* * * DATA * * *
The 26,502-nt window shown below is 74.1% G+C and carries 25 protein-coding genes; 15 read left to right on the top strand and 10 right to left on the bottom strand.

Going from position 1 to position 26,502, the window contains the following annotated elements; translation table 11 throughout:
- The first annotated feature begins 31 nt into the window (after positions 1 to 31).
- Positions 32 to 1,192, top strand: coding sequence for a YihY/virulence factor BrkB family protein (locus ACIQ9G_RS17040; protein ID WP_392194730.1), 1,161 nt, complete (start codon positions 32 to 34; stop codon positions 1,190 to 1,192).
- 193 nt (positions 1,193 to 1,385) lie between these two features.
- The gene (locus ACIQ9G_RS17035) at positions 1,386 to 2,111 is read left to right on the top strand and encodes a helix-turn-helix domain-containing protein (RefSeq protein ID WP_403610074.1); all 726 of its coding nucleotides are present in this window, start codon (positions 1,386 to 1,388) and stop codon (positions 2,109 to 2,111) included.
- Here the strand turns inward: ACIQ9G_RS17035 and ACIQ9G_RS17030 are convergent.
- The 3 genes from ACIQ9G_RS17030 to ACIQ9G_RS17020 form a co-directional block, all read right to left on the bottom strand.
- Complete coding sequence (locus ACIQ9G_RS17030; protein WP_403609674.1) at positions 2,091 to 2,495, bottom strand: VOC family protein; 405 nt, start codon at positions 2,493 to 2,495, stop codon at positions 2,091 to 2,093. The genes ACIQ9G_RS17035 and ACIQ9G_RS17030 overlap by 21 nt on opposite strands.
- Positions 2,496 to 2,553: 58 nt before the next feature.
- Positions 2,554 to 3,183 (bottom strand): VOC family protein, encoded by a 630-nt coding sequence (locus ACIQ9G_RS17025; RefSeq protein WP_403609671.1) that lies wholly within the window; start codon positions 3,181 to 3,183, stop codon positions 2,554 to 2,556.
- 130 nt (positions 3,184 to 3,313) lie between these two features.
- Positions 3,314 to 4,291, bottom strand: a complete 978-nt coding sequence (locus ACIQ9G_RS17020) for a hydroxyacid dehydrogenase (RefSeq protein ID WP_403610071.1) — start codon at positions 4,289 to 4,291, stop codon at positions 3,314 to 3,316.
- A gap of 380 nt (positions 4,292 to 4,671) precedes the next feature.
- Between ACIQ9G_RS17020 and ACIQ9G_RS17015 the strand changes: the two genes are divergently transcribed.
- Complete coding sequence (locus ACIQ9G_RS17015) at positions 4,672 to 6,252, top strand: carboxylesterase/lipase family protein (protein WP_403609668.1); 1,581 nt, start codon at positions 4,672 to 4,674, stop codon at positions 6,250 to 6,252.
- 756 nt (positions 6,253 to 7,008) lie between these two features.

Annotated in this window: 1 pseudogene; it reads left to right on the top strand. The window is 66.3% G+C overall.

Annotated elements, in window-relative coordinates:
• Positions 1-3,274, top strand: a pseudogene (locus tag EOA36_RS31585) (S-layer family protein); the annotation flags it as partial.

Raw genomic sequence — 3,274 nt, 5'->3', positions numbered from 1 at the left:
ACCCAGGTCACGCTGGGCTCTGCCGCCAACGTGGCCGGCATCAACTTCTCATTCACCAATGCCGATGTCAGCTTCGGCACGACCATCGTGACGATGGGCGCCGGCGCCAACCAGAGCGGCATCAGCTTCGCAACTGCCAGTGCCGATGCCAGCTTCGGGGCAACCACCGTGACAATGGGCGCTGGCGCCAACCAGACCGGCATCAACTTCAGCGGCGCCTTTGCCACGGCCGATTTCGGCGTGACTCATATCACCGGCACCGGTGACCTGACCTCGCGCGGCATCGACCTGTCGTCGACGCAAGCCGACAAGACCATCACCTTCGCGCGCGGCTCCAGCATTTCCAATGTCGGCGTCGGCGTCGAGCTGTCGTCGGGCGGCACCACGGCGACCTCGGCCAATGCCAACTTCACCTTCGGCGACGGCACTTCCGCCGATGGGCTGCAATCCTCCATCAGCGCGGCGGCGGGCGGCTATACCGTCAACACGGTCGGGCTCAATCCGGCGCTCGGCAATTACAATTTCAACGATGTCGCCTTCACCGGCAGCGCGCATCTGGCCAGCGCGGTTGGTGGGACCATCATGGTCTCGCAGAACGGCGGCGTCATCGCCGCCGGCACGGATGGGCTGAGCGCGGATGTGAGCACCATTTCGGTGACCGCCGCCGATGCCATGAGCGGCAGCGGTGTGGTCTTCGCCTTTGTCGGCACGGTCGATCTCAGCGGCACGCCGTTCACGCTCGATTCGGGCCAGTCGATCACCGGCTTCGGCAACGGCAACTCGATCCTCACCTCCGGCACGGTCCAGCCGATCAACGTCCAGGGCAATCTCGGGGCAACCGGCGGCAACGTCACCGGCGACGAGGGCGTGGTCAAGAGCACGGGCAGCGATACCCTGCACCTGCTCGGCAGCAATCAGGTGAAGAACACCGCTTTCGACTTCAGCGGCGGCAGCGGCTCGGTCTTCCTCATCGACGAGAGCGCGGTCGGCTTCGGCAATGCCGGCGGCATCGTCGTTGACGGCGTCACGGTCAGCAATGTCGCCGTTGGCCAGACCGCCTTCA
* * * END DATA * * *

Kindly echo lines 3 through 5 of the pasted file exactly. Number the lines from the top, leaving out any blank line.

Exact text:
- The first annotated feature begins 31 nt into the window (after positions 1 to 31).
- Positions 32 to 1,192, top strand: coding sequence for a YihY/virulence factor BrkB family protein (locus ACIQ9G_RS17040; protein ID WP_392194730.1), 1,161 nt, complete (start codon positions 32 to 34; stop codon positions 1,190 to 1,192).
- 193 nt (positions 1,193 to 1,385) lie between these two features.